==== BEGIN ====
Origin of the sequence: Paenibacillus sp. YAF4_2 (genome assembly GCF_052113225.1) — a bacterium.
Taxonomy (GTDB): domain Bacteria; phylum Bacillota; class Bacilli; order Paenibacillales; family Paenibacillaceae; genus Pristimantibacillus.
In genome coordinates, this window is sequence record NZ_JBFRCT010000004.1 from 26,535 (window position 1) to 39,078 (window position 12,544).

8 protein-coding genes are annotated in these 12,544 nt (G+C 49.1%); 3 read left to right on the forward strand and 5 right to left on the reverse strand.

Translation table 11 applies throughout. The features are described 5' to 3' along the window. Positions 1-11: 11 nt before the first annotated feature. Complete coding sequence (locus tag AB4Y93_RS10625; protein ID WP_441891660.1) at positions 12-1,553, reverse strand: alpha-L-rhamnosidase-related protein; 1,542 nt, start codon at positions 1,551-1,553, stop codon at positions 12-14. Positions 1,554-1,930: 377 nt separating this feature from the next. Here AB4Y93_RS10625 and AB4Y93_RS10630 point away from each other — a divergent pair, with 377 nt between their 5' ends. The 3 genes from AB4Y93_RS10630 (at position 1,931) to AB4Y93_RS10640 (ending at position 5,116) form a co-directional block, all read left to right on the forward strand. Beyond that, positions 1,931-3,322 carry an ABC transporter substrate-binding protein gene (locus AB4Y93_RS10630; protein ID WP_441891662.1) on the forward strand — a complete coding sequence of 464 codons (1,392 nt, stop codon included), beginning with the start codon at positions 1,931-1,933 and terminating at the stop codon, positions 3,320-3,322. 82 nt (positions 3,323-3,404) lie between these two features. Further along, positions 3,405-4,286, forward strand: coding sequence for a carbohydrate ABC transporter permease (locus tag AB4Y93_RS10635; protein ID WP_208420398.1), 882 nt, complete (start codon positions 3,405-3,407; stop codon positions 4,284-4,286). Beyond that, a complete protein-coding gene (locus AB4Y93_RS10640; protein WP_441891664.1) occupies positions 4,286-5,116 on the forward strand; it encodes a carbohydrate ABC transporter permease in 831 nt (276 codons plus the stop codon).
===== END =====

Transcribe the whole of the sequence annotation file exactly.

Origin of the sequence: Paenibacillus sp. YAF4_2 (genome assembly GCF_052113225.1) — a bacterium.
Taxonomy (GTDB): domain Bacteria; phylum Bacillota; class Bacilli; order Paenibacillales; family Paenibacillaceae; genus Pristimantibacillus.
In genome coordinates, this window is sequence record NZ_JBFRCT010000004.1 from 26,535 (window position 1) to 39,078 (window position 12,544).

8 protein-coding genes are annotated in these 12,544 nt (G+C 49.1%); 3 read left to right on the forward strand and 5 right to left on the reverse strand.

Translation table 11 applies throughout. The features are described 5' to 3' along the window. Positions 1-11: 11 nt before the first annotated feature. Complete coding sequence (locus tag AB4Y93_RS10625; protein ID WP_441891660.1) at positions 12-1,553, reverse strand: alpha-L-rhamnosidase-related protein; 1,542 nt, start codon at positions 1,551-1,553, stop codon at positions 12-14. Positions 1,554-1,930: 377 nt separating this feature from the next. Here AB4Y93_RS10625 and AB4Y93_RS10630 point away from each other — a divergent pair, with 377 nt between their 5' ends. The 3 genes from AB4Y93_RS10630 (at position 1,931) to AB4Y93_RS10640 (ending at position 5,116) form a co-directional block, all read left to right on the forward strand. Beyond that, positions 1,931-3,322 carry an ABC transporter substrate-binding protein gene (locus AB4Y93_RS10630; protein ID WP_441891662.1) on the forward strand — a complete coding sequence of 464 codons (1,392 nt, stop codon included), beginning with the start codon at positions 1,931-1,933 and terminating at the stop codon, positions 3,320-3,322. 82 nt (positions 3,323-3,404) lie between these two features. Further along, positions 3,405-4,286, forward strand: coding sequence for a carbohydrate ABC transporter permease (locus tag AB4Y93_RS10635; protein ID WP_208420398.1), 882 nt, complete (start codon positions 3,405-3,407; stop codon positions 4,284-4,286). Beyond that, a complete protein-coding gene (locus AB4Y93_RS10640; protein WP_441891664.1) occupies positions 4,286-5,116 on the forward strand; it encodes a carbohydrate ABC transporter permease in 831 nt (276 codons plus the stop codon).